The Travelling Matchmaker: Emily Goes to Exeter by M C Beaton
|The Travelling Matchmaker: Emily Goes to Exeter by M C Beaton|
|Category: Historical Fiction|
|Reviewer: Lesley Mason|
|Summary: A Regency romp of the kind you wouldn't mind buying for your mother. Gentle humour and an unbelievable plot nicely worked out.|
|Buy? Maybe not||Borrow? Yes|
|Pages: 196||Date: February 2011|
Emily Goes to Exeter is by way of Being the First Volume of the Travelling Matchmaker as the subheading has it on the frontispiece: the beginning of a new series obviously.
If like me you have come to Beaton by way of Hamish Macbeth this might seem like something of a diversion. A little research shows you that in fact Marion Chesney, who writes under a number of pseudonyms (including Beaton) has a prolific work-rate. Having produced upwards of 130 books since starting writing full time in the 1980s, focussing on crime and historical romance, there can be few avenues down which she has yet to wander.
That level of output explains everything that disappoints me about Beaton. She is superficial. Her books do have a feeling of having been rushed into print. The final edit is often not what it should be. And it is very clear that she often sets out to write an entire series, rather than writing a book and then thinking, hmm, maybe there's another one in here.
On the other hand, her books never pretend to be anything other than what they are, which is merry little jaunts into whichever territory you have alighted upon. Generally speaking, she plots well, keeps track of her characters (if she can't always remember how to spell their names) and always ties up her ends neatly.
Much of the word-on-the-web is that people want fast, easy reads and we are losing our taste for depth and engagement with books. I beg to differ, but that's a debate for another place. I am happy to admit that there is a time for light reading as well. (In the rare breaks between a particularly stressful work period coinciding with exam-cramming for instance. That's my excuse and I'm sticking to it!)
So: the travelling matchmaker of the title is one Miss Hannah Pym. She entered service at the age of twelve and gradually worked her way up the below-stairs ladders of Thornton Hall to the lofty (servant) heights of Housekeeper: despite which elevation she decided not to adopt the honorary "Mrs" that went with the job and continued to own her spinsterhood. A born meddler in the affairs of others, she has managed to help a few people along the way which, together with being too trusting of a certain footman whose love proved false, has cost her what little savings she might have amassed.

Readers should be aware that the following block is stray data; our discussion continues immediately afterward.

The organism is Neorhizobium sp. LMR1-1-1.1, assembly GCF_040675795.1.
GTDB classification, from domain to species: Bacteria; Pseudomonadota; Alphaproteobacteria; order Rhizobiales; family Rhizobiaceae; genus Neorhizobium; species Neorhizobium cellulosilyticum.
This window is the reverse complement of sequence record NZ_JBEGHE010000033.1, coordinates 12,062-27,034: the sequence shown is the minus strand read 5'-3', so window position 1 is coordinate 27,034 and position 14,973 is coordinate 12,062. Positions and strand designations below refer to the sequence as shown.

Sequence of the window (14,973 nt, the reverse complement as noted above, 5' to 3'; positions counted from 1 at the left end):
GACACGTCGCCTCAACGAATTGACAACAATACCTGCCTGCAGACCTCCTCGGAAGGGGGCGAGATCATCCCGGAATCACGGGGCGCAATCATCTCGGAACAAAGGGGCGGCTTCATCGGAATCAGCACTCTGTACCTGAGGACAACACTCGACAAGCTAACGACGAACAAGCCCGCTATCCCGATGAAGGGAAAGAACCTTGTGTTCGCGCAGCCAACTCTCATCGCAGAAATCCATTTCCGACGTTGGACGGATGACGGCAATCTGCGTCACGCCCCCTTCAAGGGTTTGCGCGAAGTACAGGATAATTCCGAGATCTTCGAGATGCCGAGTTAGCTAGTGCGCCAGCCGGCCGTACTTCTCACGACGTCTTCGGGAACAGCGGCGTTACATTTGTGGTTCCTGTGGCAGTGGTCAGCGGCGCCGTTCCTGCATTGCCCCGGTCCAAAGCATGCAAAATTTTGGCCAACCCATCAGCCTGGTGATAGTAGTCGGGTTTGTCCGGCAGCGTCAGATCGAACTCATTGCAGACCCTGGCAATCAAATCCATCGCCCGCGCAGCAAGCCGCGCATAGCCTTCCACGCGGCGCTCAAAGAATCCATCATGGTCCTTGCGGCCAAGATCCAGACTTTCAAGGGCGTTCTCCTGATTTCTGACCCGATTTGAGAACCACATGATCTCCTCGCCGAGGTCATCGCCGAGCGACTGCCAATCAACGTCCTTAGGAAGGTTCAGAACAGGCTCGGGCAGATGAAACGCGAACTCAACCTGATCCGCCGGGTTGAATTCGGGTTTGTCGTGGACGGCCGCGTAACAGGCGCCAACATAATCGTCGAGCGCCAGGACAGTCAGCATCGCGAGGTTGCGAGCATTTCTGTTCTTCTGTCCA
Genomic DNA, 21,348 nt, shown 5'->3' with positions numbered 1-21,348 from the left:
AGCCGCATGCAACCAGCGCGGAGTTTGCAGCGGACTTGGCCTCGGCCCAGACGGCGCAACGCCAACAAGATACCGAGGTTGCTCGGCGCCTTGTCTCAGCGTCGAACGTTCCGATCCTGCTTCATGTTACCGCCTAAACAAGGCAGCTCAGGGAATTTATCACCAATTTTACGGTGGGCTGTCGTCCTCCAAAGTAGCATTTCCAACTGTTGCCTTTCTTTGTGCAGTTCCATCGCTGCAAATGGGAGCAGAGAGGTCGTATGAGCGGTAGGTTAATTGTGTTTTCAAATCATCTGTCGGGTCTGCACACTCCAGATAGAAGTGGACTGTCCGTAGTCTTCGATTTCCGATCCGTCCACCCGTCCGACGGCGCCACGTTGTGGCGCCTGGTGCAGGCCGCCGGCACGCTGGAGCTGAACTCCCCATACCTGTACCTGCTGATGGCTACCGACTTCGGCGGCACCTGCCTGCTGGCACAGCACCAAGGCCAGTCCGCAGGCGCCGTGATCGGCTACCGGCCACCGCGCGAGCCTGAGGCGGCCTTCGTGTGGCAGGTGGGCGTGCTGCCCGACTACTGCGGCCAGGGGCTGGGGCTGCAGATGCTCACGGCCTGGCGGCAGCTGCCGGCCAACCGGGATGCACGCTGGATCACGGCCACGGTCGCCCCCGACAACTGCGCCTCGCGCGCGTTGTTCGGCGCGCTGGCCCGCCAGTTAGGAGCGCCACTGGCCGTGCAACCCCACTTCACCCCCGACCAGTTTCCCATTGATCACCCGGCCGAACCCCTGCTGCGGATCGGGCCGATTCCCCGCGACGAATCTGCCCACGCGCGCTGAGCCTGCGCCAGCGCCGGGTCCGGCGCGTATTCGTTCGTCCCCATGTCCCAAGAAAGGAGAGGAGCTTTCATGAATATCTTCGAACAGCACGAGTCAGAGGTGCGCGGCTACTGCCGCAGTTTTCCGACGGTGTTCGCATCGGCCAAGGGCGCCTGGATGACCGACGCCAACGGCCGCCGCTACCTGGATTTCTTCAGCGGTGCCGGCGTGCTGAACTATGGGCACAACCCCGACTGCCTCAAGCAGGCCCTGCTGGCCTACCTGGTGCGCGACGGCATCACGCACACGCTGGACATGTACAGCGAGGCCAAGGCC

Her beloved mistress ran away years ago (with another untrustworthy footman!) and her master fell into a deep seclusion. Now he has died, and the house is likely to be closed up or sold. Imagine then her astonishment to be left a legacy. Not just the few hundred pounds given to any servant managing to have survived four years' employ in the household but enough to set her up for life, in a small way, and more importantly enough to allow her her dream of travelling on the stage coach.
Miss Pym doesn't want to go anywhere in particular. She just wants to travel. She wants adventure. So off she sets.
The year is 1800. The time is one of change. It is also one of complicated clothing, strict gender rules, highwaymen, smugglers, and the gloriously romantic and decidedly dodgy coaching inns along the main highways. It is a time when women might dress up as men, and almost get away with it if they are young and pretty; one where military men are meant to be chivalrous and seamen are just about as untrustworthy as the average footman. It is also an age where, for reasons totally indiscernible at two centuries remove, people were happy to trust complete strangers with their lives, lies and valuables.
Emily, of the title is running away from an arranged marriage. She is pursued by her prospective husband, who is not necessarily any more enamoured of the idea than she is. Also aboard the Exeter coach are other waifs and strays, loners and mis-matched couples. More than enough fodder for a matchmaker on the loose.
The outcome of the plot is soon entirely predictable: such is the nature of the genre. But it's still a pleasant enough rumble over the rutted cobble-stones, down a few wrong turns and back round into the light. Setting is interestingly well researched. Gentle humour is to be had at the expense of the Regency conventions and, I suspect, at the conventions of 'safe' romantic fiction á la Mills and Boon of yesteryear. This is "romance extra-lite" where the depths of passion are plumbed in a chaste kiss, and bodily stirrings are to be avoided at all costs. It's hard to tell in places whether Ms Chesney/Beaton is playing it for laughs or not.
At under 200 pages, it's one to read at a sitting, but at the full cover price of £6.99, perhaps not the best value on the block.
I'd like to thank the publishers for sending a copy to The Bookbag.
Further reading suggestion: for more Regency Romance try Improper Relations by Janet Mullany
You can read more book reviews or buy The Travelling Matchmaker: Emily Goes to Exeter by M C Beaton at Amazon.co.uk.
You can read more book reviews or buy The Travelling Matchmaker: Emily Goes to Exeter by M C Beaton at Amazon.com.
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